6. Autoradiography. Autoradiography allows the position of the probes, and their complementary polymorphic restriction fragments, to be recorded. *230 The nylon membrane is placed on a piece of x-ray film. The energy from the radioactive tags on the probes exposes the film, producing a pattern of bands, called an autoradiograph, known as a "DNA print" or an "autorad". Each band represents the presence of a different polymorphic allele, and its position indicates the length of the restriction fragment in which that allele occurs. Because individuals differ in the length of their polymorphic alleles, the position of the bands on DNA prints will tend to differ from person to person as well.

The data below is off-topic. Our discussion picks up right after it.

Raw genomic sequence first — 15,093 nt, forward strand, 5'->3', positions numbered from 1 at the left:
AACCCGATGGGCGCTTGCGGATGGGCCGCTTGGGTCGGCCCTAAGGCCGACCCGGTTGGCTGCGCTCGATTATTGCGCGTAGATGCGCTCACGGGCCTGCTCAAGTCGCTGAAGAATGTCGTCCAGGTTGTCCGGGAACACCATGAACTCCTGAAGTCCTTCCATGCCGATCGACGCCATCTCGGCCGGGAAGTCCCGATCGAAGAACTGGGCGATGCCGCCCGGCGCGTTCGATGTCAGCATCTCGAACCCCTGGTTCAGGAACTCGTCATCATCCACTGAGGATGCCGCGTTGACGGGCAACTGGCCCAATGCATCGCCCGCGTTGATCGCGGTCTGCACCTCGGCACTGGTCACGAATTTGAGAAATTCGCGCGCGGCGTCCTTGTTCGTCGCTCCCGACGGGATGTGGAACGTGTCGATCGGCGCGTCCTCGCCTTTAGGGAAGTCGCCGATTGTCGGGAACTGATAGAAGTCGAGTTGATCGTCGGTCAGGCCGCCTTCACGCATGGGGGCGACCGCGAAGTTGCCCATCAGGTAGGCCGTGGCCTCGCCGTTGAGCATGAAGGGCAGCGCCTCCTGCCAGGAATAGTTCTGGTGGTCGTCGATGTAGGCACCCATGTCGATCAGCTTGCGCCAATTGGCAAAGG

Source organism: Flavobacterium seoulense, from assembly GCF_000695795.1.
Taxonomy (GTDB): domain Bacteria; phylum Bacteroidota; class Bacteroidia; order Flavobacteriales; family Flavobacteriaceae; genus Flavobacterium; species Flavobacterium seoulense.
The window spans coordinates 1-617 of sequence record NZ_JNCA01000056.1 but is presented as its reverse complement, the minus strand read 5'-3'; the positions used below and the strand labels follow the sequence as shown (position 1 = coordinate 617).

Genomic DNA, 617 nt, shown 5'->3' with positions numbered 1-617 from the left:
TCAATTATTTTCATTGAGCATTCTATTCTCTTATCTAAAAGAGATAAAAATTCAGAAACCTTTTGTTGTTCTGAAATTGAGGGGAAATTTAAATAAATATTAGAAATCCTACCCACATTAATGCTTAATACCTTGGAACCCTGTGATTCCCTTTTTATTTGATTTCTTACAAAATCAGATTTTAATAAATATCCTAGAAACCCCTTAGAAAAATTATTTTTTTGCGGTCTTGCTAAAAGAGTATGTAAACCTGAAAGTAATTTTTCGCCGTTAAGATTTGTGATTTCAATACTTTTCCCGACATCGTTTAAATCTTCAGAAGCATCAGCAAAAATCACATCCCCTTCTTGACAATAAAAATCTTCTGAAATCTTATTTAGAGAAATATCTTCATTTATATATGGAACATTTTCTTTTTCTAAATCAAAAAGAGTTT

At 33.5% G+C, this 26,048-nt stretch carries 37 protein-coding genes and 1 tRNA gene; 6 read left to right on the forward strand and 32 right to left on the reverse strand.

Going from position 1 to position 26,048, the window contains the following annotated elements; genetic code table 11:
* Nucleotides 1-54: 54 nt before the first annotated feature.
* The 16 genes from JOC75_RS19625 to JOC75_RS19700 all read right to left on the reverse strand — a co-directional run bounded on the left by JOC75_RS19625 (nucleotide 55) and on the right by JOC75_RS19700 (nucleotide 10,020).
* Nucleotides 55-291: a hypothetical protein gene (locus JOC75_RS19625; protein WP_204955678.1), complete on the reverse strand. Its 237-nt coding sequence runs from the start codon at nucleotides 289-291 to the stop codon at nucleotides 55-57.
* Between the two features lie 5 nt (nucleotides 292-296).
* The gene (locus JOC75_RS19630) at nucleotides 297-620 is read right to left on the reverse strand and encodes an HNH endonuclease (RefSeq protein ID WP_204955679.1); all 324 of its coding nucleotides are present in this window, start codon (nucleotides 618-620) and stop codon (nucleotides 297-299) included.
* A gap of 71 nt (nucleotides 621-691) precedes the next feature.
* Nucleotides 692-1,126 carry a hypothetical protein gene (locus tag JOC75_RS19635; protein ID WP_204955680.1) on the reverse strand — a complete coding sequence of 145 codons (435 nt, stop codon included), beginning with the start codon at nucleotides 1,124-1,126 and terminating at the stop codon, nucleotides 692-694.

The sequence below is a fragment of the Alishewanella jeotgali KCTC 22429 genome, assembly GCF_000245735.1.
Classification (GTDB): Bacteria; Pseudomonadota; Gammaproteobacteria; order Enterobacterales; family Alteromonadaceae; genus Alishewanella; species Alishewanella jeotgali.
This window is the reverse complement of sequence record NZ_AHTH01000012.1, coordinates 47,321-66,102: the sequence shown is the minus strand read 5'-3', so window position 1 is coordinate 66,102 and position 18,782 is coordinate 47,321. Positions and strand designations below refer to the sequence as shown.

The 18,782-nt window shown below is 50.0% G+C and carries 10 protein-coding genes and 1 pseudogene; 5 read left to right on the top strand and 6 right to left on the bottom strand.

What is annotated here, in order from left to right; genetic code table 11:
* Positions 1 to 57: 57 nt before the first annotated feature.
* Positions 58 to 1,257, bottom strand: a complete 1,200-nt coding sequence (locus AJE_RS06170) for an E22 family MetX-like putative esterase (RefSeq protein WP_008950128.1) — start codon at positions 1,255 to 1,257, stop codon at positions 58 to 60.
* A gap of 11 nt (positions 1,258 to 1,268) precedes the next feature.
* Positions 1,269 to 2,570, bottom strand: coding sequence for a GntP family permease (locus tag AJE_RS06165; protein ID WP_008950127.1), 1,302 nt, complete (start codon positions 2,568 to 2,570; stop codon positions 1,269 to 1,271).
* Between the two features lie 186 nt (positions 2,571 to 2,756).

7. Interpretation of the DNA Print. The DNA print of the criminal defendant is compared with the DNA print of the biological material found at the crime scene to determine if both samples of DNA came from the same person. The different DNA prints are inspected visually to determine if there is a match. The comparison can also be done with machines. If the DNA prints of the two samples occupy the same relative positions, the samples contain the same polymorphic allele and are said to match. However, the different DNA prints need not align exactly with one another to constitute a match. A match will be declared if the DNA prints meet certain "matching rules," that is, if they fall within a certain distance of one another. Cellmark declares a match if bands from two DNA prints fall within one millimeter of each other. Of course, if the variation that permits a match to be declared is greater than one millimeter, the number of matches found will increase. Another laboratory (Lifecodes) uses a different matching rule (a standard deviation base match).